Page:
Fifteen months ago, my bitterness reached its peak. The cause was obvious: for four consecutive years, starting with 2011, I had worked too much and adventured too little. Essentially, I had stopped being me.
During the first two years, I wasn’t bothered. My work — mostly guiding, speaking, and writing — was novel and challenging, and I enjoyed the newfound success. My adventure quota still felt fulfilled by my Alaska-Yukon Expedition in 2010. And I was also preoccupied by a woman (who would become my wife) and a new house.
I began to long for a re-balance, however. It remained decidedly illusive in 2013, which was the busiest, most lucrative, and least enjoyable year of my adulthood. Last year was marginally better, but my only two personal backpacking trips — a Wind River High Route attempt and an elk hunt — both failed partly or primarily because I couldn’t give them enough time, to either properly prepare or to succeed even if everything didn’t go my way.
In early-December I had one more opportunity to salvage 2014, with The North Face 50-Mile Championships. Because nearly all of my work was already done for the year, during the 2.5-month training cycle I was free to revert to my pre-2011 ways: I was selfish and myopic. I ran more miles and vertical than I ever had before, prepared for every aspect of the race, and did not entertain any distractions. My 38th-place finish in 7:26 felt like a victory, and gave me hope that my best days weren’t already behind me.
This year I intentionally front-loaded my calendar so that about three-fourths of my work was completed in the first half of the year. Not surprisingly, I came up short in both efforts that I attempted before the end of June — Steve Allen’s Overland Route and the Dirty 30 Trail Run.
Thereafter, however, I went on a tear:
1. Kings Canyon High Basin Route
In 2013 and 2014 I spent two months in Sequoia-Kings Canyon National Park, and slowly stitched together this route. I released a guidebook for it in April, and thru-hiked it in its entirety in July, plus an additional 75 miles of alternate routes and section-hike segments. The 125-mile route is world-class, and competes with the Sierra High Route for being the finest backpacking trip in the High Sierra.
- About the Kings Canyon High Basin Route
- Kings Canyon High Basin Route Guide
- Trip Report
- Tag: Kings Canyon High Basin Route
2. Wind River Range High Route
In 2014 Buzz Burrell, Peter Bakwin and I failed in our attempt to complete the 95-mile Wind River High Route, after being turned back by hard ice on Bonney Pass. In late-August I returned solo, and thru-hiked it in 4.25 days, then yo-yo’d 100 miles back to my car on an entirely different route in order to research some lower-elevation alternates.
I believe this to be “the” Wind River High Route; so do others. It’s the only version that penetrates the most magnificent part of the range: the northeast corner, which is home to Gannett Peak (the highest point in Wyoming) and the largest concentration of glaciers in the Rocky Mountains. I will release a guidebook for it this winter.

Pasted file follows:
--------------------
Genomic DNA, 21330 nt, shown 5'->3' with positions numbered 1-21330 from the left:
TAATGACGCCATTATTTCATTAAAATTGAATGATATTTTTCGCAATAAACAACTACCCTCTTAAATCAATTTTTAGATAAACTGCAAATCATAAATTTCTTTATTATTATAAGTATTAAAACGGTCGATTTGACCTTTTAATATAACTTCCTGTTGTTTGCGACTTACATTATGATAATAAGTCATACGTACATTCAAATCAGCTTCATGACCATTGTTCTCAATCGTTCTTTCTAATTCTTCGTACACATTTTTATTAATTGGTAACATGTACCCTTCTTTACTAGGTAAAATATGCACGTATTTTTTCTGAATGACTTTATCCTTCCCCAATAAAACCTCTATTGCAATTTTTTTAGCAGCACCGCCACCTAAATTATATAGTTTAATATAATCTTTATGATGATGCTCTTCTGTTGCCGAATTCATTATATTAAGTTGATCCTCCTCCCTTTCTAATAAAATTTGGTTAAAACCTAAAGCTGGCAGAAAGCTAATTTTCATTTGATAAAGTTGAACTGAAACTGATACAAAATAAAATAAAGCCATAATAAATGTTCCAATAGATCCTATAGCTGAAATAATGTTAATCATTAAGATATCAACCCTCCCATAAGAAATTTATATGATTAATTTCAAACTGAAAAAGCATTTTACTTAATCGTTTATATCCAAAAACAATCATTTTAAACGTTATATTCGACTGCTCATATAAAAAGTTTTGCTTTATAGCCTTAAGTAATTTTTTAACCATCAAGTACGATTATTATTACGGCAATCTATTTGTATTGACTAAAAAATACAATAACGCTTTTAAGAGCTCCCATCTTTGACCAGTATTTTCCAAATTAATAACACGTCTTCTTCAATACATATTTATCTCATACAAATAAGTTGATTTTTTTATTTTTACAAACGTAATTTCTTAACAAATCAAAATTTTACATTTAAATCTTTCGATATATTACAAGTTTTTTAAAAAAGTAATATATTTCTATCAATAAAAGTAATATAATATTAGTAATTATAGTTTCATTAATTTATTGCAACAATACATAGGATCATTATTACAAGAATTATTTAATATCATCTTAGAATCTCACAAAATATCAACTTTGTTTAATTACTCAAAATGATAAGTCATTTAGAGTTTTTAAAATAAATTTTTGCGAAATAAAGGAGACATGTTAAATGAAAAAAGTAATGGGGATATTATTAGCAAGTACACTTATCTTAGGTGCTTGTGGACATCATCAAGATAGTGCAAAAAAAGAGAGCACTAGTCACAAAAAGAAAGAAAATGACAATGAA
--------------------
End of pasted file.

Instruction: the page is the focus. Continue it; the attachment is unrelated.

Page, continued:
3. Run Rabbit Run
In mid-September I ended a 7-year hiatus from 100-mile ultra marathons with Run Rabbit Run 100 in Steamboat Springs, Colorado, finishing third in 20:12. By starting slow and better maintaining my pace in the later miles, I managed to beat about a dozen more talented and more experienced runners. The $3,500 purse was an unexpected treat, but I can think of easier ways to make a living.
4. Elk hunting in the Colorado Rockies
On the first day of Second Rifle season, I shot a cow elk at 11,000 feet in the Indian Peaks Wilderness, my first-ever kill. After field dressing and deboning her, my hunting partner Noel and I made two 4-mile round-trips back to the trailhead, with 77 pounds of gear and 171 pounds of organic, grass-fed, free-range, and humanely treated meat. As a beginner hunter I’m not yet emotionally indifferent to pulling the trigger (and I doubt I ever will be), but I feel good about taking more control of my food chain and facing directly the reality of meat-eating.
5. Vulcano Ultra Trail
Merrell presented me with a last-minute opportunity to fly to Chile and race the Vulcano Ultra Trail 100k in early-December. The adventurous course was well suited for me: it favored strength over speed, since half the course was covered in deep sand; it had ample technical terrain and extensive off-trail segments; and it climbed 15,000 feet, which equates to about 450 feet of vertical change per mile. I finished my ultra season, and my year, with another podium finish, third-place in 13:26.
Because I decreased my overall workload and traded some business travel for local work, I was around much more in 2015. Amanda has enjoyed the company, at least most of the time. We celebrated our 2-year anniversary in August by hiking the Aspen Four Pass Loop, and are still content with a single child that is furry and four-legged.
Amanda was a huge help as my sole crew member at Run Rabbit Run, and has been encouraging of my efforts to work less and play more.
This has been fun work with a fun team. If you haven’t already, find a comfortable chair and get a bowl of popcorn, then check out our informative SD LIVE series. Also, this spring/summer watch for the release of a co-developed backpack and shelter, with more products to follow. These best-in-class products will be worth the wait.
This year I felt like I worked half as hard, yet I still earned three-fourths of my peak income. How? First, I took on only on the most fruitful opportunities, and traded less productive ones for more free time. And, second, I’m beginning to benefit from my shift towards more passive income and away from active income, e.g. speaking. Expect more print and digital content from me next year, and an updated Gear Guide in 2017.
What’s in store for next year?
All signs are that 2016 will be even better. Stay tuned.